by Jonathan Griffin
by Charles Russell; Prestel, New York
Some call it outsider art; others prefer self-taught. Still others insist on distinguishing between folk art and naïve art, or the less pejorative terms vernacular art and visionary art. Then there’s Art Brut, Neuve Invention and art therapy. Confusion and disagreement have come to reign over this fervently debated world. Charles Russell’s authoritative new survey attempts to clear up some of the muddle.
Though handsomely proportioned and generously illustrated, this is no coffee table book. Russell is an eminent scholar in his field, and has published widely. Without explicitly admitting as much, Groundwaters charts a canon of self-taught art by selecting twelve of its major figures and placing them within the ‘mainstream’ of 20th-century art history.
Russell opens with a quote from psychiatrist Hans Prinzhorn, whose seminal study Artistry of the Mentally Ill (1922) arguably established the field. Prinzhorn writes of the ‘psychic springs’ that nourish the creative process: ‘As groundwater seeps to the surface and flows toward the stream in many rivulets, many expressive impulses run in many creative paths into the great stream of art.’ The notion that art is not an exclusive, academic hierarchy is attractive in our post-Postmodern age, and one that especially appeals to those who are confounded by what Russell frostily describes as contemporary art’s ‘presumed position of critical insight’. By returning, throughout his book, to a rather simplistic idea of an identifiable ‘mainstream’ (on which outsider art depends for its outsider-ness), Russell not only reveals his innocence of the breadth of today’s art world, but perhaps also betrays his low regard for contemporary art itself.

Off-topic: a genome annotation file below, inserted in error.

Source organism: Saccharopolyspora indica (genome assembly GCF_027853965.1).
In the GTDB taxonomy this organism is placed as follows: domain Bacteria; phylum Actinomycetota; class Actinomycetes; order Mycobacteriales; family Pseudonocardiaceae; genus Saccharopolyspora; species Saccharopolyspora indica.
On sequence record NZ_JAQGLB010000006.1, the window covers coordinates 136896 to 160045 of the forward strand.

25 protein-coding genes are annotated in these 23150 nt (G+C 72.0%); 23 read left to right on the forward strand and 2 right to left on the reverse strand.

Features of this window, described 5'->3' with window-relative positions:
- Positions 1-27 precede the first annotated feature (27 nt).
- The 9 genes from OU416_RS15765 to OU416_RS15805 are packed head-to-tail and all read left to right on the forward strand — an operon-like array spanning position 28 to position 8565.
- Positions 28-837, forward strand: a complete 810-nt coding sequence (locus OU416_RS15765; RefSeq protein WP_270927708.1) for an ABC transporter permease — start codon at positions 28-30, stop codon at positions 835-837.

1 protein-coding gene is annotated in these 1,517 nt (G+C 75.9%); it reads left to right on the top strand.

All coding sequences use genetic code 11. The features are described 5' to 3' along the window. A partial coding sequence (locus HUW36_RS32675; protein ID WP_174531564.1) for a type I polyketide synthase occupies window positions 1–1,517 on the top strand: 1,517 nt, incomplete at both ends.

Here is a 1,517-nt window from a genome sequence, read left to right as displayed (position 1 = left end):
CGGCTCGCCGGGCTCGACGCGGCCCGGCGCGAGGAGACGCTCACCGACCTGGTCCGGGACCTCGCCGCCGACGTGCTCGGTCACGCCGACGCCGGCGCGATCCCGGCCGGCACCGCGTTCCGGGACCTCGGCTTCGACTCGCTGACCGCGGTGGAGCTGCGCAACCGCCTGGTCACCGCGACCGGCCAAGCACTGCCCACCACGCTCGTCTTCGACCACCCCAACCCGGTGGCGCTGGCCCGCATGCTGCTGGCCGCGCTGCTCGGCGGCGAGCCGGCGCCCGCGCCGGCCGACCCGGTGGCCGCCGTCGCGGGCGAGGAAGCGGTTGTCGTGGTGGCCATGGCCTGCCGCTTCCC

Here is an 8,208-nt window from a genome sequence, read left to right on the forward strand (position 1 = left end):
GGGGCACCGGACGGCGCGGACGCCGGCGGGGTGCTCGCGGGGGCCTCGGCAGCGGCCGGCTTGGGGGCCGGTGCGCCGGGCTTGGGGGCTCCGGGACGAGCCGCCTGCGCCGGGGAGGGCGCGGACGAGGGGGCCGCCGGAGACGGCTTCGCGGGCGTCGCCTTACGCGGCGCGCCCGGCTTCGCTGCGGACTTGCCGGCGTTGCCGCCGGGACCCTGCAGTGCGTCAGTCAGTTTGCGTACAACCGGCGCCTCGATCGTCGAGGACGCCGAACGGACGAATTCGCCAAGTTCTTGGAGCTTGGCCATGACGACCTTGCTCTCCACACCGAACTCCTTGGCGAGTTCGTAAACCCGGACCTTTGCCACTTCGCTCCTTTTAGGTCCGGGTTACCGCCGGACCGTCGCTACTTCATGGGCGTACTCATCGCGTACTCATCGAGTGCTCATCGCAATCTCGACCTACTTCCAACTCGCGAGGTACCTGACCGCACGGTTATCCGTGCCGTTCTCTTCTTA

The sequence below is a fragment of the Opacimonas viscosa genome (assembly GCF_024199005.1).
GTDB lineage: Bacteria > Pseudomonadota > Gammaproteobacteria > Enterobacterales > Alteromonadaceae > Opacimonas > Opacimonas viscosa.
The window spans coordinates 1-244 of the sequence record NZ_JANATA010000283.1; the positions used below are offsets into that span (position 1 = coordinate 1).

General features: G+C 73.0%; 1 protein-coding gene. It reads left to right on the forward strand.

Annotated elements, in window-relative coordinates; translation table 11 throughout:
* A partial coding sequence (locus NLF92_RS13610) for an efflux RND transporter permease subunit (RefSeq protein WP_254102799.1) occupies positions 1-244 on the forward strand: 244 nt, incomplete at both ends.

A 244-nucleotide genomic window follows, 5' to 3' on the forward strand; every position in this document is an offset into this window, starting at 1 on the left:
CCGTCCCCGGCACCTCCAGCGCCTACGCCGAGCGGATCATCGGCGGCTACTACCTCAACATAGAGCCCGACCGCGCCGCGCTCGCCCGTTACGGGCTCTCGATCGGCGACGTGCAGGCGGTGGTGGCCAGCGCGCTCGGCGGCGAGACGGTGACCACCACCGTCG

He’s on much steadier ground when relating the biographies of individual artists, and revealing connections to ‘mainstream’ art history. Russell suggests that the naïve artist Morris Hirshfield, for instance, was to mid-century American art what the self-taught Henri Rousseau was to admirers Wassily Kandinsky and Pablo Picasso. And conversely, within each artist’s profile, Russell draws in lesser-known but related self-taught artists. In the chapter on the schizophrenic Adolf Wölfli, he writes about Emma Hauck, Barbara Suckfüll and Josef Heinrich Grebing, all Wölfli’s approximate contemporaries, whose mental illnesses similarly expressed themselves in vividly patterned drawings and dense areas of text.
Too much discussion of self-taught art is parochial and defensive, petulantly rejecting any association with the cynical and corrupted ‘mainstream’. Aside from some light (and misguided) sniping, the expansive Groundwaters reveals that self-taught artists have made – and continue to make – undeniable contributions to the ‘great stream of art’. Some, including the critic Roberta Smith, have even argued that the term ‘outsider’ is no longer relevant at all.
First published: World of Interiors, March 2012